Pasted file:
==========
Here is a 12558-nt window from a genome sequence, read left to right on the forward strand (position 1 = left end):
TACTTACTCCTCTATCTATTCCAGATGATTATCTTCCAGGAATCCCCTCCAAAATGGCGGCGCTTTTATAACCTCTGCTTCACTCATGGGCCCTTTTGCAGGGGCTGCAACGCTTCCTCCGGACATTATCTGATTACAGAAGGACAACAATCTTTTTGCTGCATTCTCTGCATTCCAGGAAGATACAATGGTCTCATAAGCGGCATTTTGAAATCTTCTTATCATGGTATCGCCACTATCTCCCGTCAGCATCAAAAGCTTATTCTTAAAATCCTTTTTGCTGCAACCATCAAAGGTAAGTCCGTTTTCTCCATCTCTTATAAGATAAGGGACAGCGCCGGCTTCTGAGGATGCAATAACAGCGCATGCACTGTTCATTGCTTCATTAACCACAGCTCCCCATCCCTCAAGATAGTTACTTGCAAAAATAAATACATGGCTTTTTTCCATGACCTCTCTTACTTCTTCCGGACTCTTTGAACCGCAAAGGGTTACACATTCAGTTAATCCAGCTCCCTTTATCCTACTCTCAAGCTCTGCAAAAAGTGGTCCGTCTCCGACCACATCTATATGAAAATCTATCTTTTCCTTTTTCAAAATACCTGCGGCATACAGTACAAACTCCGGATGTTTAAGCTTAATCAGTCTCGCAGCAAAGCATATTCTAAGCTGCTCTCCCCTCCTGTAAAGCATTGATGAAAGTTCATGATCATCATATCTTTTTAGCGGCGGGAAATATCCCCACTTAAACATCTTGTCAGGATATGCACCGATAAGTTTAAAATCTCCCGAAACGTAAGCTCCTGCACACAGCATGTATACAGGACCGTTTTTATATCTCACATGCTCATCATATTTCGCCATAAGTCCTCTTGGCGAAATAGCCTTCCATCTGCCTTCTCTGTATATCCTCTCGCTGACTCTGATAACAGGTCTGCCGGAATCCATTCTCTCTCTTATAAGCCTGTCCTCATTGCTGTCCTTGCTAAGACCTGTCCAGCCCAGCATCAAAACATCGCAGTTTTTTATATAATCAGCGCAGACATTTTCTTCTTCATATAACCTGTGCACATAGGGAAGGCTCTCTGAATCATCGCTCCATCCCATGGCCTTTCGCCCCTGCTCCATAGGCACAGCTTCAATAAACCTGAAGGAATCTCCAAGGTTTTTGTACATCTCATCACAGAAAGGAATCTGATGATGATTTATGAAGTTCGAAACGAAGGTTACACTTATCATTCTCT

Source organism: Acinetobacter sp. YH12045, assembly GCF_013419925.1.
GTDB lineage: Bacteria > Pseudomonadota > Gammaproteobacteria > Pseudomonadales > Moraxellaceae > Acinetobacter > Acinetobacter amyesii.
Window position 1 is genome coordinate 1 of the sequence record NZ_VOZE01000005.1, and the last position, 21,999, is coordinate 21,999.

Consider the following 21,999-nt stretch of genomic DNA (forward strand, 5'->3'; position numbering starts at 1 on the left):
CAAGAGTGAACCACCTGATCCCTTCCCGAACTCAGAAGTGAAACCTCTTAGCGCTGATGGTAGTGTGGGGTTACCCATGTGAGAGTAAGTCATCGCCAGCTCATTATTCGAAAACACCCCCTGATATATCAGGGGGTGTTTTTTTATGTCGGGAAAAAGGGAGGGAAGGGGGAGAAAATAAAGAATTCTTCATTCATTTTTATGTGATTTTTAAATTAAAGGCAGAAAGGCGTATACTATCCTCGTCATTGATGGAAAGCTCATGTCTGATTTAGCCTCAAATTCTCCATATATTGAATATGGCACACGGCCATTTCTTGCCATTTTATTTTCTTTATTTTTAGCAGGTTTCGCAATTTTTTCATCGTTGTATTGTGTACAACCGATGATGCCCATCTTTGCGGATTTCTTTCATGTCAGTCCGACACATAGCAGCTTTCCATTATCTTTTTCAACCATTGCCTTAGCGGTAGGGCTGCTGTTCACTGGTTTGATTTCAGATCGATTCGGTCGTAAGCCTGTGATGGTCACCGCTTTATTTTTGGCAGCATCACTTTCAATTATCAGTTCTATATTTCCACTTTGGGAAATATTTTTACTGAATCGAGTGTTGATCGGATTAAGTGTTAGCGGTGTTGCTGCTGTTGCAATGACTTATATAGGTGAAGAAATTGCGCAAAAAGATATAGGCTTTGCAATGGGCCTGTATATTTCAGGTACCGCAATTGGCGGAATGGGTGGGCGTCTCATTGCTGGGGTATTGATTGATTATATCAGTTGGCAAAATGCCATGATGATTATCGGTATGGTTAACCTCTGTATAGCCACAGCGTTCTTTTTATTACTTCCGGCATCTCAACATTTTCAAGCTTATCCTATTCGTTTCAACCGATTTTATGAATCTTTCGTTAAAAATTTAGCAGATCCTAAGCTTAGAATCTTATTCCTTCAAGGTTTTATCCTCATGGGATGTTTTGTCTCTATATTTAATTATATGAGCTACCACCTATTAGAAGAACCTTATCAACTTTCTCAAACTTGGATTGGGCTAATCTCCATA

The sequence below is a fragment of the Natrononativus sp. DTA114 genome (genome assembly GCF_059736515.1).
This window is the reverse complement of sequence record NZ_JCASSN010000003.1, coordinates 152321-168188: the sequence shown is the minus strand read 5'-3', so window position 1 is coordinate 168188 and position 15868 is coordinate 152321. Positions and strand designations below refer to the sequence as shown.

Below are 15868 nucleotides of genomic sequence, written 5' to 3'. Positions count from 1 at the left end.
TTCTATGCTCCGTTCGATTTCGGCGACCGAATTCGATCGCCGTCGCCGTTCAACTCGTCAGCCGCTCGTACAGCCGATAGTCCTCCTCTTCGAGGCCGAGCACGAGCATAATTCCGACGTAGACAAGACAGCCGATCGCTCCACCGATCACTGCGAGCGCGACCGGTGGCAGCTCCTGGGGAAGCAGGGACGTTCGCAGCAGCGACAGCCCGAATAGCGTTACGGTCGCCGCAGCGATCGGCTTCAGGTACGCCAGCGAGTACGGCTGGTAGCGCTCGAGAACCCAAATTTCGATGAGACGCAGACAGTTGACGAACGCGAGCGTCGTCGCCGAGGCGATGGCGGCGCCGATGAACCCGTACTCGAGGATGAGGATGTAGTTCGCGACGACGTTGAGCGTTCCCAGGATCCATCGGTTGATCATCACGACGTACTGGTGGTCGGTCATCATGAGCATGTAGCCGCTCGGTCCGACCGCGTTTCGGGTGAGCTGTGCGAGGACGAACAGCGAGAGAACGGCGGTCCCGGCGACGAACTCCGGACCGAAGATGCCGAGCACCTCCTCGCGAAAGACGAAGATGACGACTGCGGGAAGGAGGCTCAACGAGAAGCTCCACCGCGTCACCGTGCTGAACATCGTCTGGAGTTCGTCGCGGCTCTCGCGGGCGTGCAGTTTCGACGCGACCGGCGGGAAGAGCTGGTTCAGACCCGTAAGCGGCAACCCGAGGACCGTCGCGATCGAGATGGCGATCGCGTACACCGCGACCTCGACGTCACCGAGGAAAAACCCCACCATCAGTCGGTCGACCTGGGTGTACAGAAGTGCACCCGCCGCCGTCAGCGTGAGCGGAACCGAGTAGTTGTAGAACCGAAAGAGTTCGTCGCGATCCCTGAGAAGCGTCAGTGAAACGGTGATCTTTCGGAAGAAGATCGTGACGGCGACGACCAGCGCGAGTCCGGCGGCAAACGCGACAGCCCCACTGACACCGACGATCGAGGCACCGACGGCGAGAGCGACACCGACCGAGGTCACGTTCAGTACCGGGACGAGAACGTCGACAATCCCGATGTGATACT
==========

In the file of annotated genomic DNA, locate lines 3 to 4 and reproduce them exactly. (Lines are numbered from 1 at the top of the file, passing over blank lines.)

Source organism: Acinetobacter sp. YH12045, assembly GCF_013419925.1.
GTDB lineage: Bacteria > Pseudomonadota > Gammaproteobacteria > Pseudomonadales > Moraxellaceae > Acinetobacter > Acinetobacter amyesii.